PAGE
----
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    On the lighter side of adventures was my snorkeling excursion to Molikini ( a small submerged volcanic cinder cone off the coast of Maui) via a catamaran tour boat.  Back at the end of Oct. 94, when I was still walking, (but starting to have alot of difficulty with stairs) my wife and I with our two best friends Chris and Mark took a 2 1/2 week vacation to Maui.  Up to this point in my life I had never been sailing before on a lake much less on the ocean, but Mark and I were really excited about doing some more snorkeling and the trip was not too expensive so off we went.

     I wasn't so impressed with the trip out as it was under power rather than sail and we didn't see much or hear anything over the engine noise, but that would change on the way back.  The snorkeling was great as we encountered just about every kind of marine life except for whales, including a manta ray and several different kinds of sharks! 

    We had been in the water for over an hour when we swam back to our boat to get back on board.  At this point I was somewhat fatigued.  When trying to climb up the rope ladder, I found that I didn't have the strength to climb up. (As whenever I put my feet on the rungs I just ended up pushing the ladder against the hull which was sloping down and away from me.)  

    However, Mark had gotten aboard before me and told the crew of my strength problems with MD.  After a short discussion the crew had an easy solution for the problem.  Two of the crewmen aboard each reached a hand down to me and easily lifted me aboard!  Then everyone had a great lunch served on board just before heading back in.   

    That was when they decided that we should take a vote on weather or not to go back in under sail or power.  The crew said that the wind was just right for sailing the boat back in.  With a unanimous vote it was decided to sail!  The crew even let some of us help raise sail. 

    Once we got going I was a bit surprised at just how quiet it was without all the engine noise.   It was like a hush came over our whole group, as everyone started enjoying a bit of tranquility.  Our boat was cutting through the waves with just the sound of wind and water rushing by.  After sailing for a few more minutes everyone became very excited when we came along one enormous sea turtle swimming alongside our boat.  As we passed him by he was replaced by a small pod of dolphins. They kept pace with us for most of the return trip, with two of them so close we could almost reach out and touch them!  

    Now, the snorkeling was great, but both Mark and I told our wives that the sailing part of our trip was by far the best.   My friend Mark has just passed recently, but our trip to Molikini is one of my favorite memories of him.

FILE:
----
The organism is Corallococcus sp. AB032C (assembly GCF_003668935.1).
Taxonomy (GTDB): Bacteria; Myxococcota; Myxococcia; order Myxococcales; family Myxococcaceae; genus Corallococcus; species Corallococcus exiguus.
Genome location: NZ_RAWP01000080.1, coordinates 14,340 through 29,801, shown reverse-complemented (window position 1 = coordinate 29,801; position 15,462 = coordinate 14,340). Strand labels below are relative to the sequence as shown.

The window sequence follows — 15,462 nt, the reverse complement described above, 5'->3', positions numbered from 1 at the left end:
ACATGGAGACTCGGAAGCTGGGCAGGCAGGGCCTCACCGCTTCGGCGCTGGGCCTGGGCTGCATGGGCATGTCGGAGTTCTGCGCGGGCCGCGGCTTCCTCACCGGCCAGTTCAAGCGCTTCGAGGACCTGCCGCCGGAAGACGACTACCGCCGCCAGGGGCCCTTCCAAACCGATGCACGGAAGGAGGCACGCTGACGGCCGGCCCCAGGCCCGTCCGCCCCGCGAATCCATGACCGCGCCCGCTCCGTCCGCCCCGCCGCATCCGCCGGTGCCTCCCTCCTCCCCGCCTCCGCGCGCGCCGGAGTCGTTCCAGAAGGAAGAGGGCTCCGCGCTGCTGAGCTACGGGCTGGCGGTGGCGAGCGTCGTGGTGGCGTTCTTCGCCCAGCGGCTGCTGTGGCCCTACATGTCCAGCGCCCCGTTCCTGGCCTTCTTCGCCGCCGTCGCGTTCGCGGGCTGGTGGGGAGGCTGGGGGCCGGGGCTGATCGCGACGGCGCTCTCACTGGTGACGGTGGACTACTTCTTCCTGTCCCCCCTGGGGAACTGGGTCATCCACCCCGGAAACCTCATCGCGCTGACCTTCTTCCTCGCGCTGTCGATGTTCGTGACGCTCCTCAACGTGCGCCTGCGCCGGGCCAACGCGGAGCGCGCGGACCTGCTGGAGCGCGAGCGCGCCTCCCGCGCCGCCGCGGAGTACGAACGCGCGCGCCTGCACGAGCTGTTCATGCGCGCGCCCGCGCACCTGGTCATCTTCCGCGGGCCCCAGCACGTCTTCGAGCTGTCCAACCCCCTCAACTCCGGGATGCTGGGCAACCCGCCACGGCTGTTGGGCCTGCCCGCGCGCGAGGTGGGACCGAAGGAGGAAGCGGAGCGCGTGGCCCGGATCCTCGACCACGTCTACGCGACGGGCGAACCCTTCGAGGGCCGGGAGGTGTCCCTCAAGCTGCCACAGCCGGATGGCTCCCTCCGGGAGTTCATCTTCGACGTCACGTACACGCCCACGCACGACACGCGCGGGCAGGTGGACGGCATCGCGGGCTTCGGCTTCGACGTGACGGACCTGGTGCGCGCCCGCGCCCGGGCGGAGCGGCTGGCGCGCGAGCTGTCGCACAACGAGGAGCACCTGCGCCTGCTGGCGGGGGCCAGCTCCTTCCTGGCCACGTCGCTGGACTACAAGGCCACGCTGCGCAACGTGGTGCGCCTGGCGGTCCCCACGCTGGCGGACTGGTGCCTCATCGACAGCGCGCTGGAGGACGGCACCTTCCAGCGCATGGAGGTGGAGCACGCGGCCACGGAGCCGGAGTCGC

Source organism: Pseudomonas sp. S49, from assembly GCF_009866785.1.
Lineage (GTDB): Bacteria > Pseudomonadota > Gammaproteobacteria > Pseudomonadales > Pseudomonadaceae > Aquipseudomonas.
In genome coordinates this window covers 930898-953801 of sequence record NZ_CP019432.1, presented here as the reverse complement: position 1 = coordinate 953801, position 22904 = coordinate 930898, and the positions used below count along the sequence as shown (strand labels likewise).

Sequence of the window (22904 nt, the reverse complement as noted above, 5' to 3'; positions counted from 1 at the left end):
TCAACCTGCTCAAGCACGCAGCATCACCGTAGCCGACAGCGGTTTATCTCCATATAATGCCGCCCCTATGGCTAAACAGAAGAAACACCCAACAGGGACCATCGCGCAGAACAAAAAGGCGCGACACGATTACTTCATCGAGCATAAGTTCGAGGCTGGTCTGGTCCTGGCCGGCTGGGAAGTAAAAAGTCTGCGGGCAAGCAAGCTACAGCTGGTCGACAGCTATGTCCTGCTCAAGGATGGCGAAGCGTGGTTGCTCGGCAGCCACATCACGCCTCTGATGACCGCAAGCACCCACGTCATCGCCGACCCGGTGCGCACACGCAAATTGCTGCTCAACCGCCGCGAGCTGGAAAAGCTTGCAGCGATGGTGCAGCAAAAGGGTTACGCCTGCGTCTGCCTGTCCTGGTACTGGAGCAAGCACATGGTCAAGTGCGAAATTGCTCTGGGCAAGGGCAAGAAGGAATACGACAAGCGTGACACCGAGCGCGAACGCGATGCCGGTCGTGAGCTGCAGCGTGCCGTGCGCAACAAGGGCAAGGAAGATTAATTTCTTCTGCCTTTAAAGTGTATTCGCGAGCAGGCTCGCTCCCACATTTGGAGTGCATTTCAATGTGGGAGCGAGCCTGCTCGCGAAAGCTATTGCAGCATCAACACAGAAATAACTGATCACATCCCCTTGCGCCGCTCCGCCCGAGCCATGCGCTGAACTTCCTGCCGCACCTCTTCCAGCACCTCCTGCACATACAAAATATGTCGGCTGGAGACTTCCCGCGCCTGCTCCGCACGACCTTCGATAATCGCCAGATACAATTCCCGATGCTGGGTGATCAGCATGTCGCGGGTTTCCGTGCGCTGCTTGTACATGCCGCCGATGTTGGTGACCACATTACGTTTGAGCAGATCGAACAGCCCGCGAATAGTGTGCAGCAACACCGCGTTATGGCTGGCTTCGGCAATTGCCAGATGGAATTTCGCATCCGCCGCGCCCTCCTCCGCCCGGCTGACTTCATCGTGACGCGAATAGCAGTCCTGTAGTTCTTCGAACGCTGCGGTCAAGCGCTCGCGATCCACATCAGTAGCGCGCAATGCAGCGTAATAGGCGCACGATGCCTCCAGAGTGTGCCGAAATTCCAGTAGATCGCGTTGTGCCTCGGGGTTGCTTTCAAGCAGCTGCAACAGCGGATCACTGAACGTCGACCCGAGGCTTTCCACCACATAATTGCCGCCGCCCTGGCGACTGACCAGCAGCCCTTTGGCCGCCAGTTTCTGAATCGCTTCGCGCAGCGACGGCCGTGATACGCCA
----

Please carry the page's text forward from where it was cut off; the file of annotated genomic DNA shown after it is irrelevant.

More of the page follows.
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It was not under sail, (At least not for me) but I have had a couple of times that were kind of like that. Something like 30 +- years ago I was taking a friend across the sound on the ferry to see a Museum and visit the USS Missouri that at that time was docked over there. In route the ferry approached three Orca whales that were going almost as fast as the ferry, I believe we were doing about 15 or 16 knots, possibly a little faster. They looked like they were neither frightened by the ferry or straining to keep up the speed they were swimming. I was really impressive when we passed them by from probably sixty or so feet. That was nothing though for two sail boats that were going in the same direction and the whales swam within ten feet of the boats going by at almost double their speed!

 

Years later I was on another ferry going to another point when a mother, yearling, and baby Orca started following the ferry from half way across the sound. They kept pretty much right at the surface and you could almost hear the mother saying, "Look at the big can of humans." They followed us al the way into the port and didn't turn around until the ferry slowed down for the final approach to the landing. I suspect we were somewhere between "Take the kids to the Zoo" day and "School" day.

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Here is a re-run since it is my 48th anniversary

 

Nautical Adventure Anniversary Rerun

Could not locate original post

Anniversary June 12, 1970

Had planned the perfect one year anniversary, I ordered Maine Lobsters I picked up from the Mobile Airport and bought 2 killer steaks filets, with the last of our mad money (money put away for special occasions)